This chilling video shows the effects of the most powerful nuclear weapon ever tested in human history. The weapon was a 50-megaton hydrogen bomb also known as the Tsar Bomba tested on Oct. 30, 1961 by the Soviet Union.
Despite the technological advances made since the Tsar Bomba test drop, it remains the most powerful nuclear weapon ever to be tested by humankind.
Tsar Bomba had the capacity to produce as much as 100 megatons, but the fallout would have been disastrous and the pilot of the plane would have been killed since he wouldn’t have had enough time to fly into safety. The Soviets instead decided to minimize nuclear fallout by installing a lead tamper instead of a uranium-238 fusion tamper, which would have amplified the reaction, according to the Atomic Heritage Foundation.
The Tsar Bomba was delivered by a Tu-95V Soviet long-range bomber piloted by Major Andrei Durnovstev. The bomber was escorted by a Tu-16 observer plane that had the responsibility of collecting air samples and taping the test.
It was dropped at an altitude of 34,000 feet, and detonated at 13,000 feet during midday over the Mityushikha Bay Nuclear Testing Range in the northern Arctic Circle.
Take a look at the planning and detonation below:
Tsar Bomba weighed 59,525 lbs., was 26 feet in length and 6.9 feet in diameter. Tsar Bomba was attached to a parachute weighing nearly 1,800 lbs., allowing the bomber and observer plane time to fly to safety before detonation. Both pilots only had a 50 percent chance of survival.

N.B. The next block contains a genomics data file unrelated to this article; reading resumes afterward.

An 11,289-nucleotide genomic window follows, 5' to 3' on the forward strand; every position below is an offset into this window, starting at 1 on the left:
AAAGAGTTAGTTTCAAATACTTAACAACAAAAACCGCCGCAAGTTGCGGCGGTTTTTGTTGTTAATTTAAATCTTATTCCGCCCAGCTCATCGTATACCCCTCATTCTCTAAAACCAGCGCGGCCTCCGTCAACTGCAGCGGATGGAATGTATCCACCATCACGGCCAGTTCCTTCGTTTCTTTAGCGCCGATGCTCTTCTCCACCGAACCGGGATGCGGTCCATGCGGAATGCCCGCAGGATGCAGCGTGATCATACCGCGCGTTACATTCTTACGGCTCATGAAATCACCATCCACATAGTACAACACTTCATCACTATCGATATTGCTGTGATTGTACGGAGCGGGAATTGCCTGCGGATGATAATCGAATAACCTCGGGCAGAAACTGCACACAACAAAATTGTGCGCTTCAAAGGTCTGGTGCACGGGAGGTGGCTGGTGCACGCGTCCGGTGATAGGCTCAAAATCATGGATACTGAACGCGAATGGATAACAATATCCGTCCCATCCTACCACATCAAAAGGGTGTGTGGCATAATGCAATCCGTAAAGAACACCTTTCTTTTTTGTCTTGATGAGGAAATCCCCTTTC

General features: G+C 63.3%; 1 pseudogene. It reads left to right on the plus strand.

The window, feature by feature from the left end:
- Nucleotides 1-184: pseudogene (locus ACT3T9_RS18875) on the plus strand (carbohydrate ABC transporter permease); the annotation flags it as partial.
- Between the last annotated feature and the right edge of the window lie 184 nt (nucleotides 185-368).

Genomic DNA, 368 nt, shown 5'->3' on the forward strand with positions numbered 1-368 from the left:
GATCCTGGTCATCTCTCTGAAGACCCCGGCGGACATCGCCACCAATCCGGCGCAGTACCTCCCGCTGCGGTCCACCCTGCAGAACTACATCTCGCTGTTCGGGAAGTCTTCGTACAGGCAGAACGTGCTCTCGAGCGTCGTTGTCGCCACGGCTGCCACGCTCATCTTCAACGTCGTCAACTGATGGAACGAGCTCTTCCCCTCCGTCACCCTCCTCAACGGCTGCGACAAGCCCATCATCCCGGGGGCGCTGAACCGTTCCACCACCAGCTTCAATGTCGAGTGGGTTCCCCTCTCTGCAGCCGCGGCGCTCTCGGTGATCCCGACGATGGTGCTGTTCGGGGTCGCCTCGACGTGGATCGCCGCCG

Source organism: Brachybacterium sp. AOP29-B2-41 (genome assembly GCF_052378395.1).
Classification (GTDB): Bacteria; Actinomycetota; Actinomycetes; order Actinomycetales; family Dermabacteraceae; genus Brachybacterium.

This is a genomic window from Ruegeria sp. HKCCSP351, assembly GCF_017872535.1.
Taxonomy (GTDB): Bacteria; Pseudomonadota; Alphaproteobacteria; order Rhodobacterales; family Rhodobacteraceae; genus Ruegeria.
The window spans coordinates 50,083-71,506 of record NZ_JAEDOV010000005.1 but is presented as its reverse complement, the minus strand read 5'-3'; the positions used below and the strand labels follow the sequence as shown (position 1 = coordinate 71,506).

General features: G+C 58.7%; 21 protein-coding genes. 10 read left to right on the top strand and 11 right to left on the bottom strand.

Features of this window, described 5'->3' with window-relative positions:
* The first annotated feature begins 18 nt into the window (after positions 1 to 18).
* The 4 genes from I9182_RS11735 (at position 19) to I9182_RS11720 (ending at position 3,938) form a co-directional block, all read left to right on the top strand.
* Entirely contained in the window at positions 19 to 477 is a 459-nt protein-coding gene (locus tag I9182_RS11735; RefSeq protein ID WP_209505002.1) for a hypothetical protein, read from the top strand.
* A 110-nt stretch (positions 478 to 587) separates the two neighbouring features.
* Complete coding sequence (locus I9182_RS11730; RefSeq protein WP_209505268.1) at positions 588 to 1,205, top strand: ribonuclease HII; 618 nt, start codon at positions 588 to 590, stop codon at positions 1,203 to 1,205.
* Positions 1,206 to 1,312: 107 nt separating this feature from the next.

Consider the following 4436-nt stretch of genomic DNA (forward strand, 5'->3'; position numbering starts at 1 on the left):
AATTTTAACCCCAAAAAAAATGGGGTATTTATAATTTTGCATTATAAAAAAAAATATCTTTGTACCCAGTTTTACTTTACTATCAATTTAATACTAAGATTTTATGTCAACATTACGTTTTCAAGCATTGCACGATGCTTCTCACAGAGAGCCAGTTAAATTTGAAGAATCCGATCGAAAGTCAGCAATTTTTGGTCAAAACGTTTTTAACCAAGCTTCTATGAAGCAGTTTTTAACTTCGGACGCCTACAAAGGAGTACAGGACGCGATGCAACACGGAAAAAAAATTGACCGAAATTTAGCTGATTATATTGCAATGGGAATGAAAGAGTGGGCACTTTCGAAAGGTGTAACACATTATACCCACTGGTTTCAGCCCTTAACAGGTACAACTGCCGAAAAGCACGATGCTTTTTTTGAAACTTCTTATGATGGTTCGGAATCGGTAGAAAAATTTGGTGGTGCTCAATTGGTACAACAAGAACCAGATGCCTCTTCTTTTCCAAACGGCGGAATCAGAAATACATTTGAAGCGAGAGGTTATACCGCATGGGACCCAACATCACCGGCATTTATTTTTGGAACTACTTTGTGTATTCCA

The explosion was so large it was picked up by seismic stations all over the world. The seismic shock created by the detonation was measurable even on its third passage around the Earth, and even blew out windows in Norway and Finland.
Tsar Bomba was some 1,570 times stronger than the combined power of “Fat Man” dropped over Nagasaki and “Little Boy” over Hiroshima in 1945. It was even 10 times stronger than all weapons detonated in World War II combined.
The bomb was dropped under the orders of Nikita Khrushchev during his reign over the Soviet Union. Khrushchev hoped that the display would strike fear into the hearts of Americans and display the Soviet Union’s nuclear capabilities. The bomb was dropped in the Novaya Zemlya archipelago, off the northern coast of Russia, but its effects were felt all over the world.
The Tsar Bomba was also called the “Kuzkina mat.” Many speculate that this was a huge warning to the U.S., since Khrushchev vowed at a 1960 United Nations General Assembly, he would show the U.S. a “Kuzkina mat,” which also roughly translates to “We’ll show you.”